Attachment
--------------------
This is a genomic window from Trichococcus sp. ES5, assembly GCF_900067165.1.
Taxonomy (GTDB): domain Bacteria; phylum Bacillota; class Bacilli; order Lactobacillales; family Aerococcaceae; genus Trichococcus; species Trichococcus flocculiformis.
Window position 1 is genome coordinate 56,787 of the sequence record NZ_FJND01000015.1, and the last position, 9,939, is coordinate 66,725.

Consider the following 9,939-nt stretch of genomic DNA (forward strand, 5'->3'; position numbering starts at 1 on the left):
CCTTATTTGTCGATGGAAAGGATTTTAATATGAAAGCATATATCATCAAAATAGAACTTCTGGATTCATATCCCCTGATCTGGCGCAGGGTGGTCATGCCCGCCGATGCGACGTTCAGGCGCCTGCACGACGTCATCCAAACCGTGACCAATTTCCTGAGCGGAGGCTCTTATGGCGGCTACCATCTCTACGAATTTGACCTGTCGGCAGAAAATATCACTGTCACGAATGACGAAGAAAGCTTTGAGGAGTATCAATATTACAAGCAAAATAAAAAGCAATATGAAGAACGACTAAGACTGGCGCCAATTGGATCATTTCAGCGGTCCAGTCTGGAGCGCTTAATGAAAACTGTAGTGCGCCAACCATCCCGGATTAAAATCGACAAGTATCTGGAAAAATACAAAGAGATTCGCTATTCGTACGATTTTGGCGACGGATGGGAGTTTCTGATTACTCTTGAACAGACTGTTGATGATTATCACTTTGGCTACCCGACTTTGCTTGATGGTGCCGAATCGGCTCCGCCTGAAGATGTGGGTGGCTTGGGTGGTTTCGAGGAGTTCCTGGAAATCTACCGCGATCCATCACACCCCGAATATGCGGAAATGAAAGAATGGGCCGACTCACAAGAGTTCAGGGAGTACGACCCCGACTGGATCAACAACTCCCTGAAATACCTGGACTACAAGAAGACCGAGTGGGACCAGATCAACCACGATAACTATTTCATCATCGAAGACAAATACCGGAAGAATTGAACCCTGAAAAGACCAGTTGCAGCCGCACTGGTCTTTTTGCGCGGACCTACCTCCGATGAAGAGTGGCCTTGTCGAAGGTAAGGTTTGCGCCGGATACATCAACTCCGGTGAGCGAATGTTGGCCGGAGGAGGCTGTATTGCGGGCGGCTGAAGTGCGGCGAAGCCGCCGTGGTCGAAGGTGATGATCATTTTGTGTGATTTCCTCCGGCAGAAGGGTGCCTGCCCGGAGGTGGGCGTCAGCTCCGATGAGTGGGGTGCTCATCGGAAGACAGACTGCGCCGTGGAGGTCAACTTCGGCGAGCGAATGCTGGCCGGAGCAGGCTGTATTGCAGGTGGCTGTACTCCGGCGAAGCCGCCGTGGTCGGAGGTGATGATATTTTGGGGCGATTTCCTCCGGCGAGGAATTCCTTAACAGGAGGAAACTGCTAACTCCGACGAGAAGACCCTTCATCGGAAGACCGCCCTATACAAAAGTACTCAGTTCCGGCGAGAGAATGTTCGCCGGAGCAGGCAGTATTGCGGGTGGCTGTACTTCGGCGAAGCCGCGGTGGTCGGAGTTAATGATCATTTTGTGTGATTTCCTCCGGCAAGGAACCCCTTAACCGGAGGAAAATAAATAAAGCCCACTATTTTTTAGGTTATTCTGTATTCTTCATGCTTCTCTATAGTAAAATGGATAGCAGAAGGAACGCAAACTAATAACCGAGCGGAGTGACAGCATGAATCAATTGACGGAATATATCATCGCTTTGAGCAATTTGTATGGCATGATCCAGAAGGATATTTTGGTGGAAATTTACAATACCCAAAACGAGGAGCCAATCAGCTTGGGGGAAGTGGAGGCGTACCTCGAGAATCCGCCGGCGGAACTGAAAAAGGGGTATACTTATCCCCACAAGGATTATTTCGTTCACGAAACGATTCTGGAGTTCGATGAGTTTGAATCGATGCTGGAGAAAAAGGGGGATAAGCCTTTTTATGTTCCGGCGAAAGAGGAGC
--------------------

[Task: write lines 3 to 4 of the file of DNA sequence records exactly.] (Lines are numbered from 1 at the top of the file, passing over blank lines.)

Window position 1 is genome coordinate 56,787 of the sequence record NZ_FJND01000015.1, and the last position, 9,939, is coordinate 66,725.

Consider the following 9,939-nt stretch of genomic DNA (forward strand, 5'->3'; position numbering starts at 1 on the left):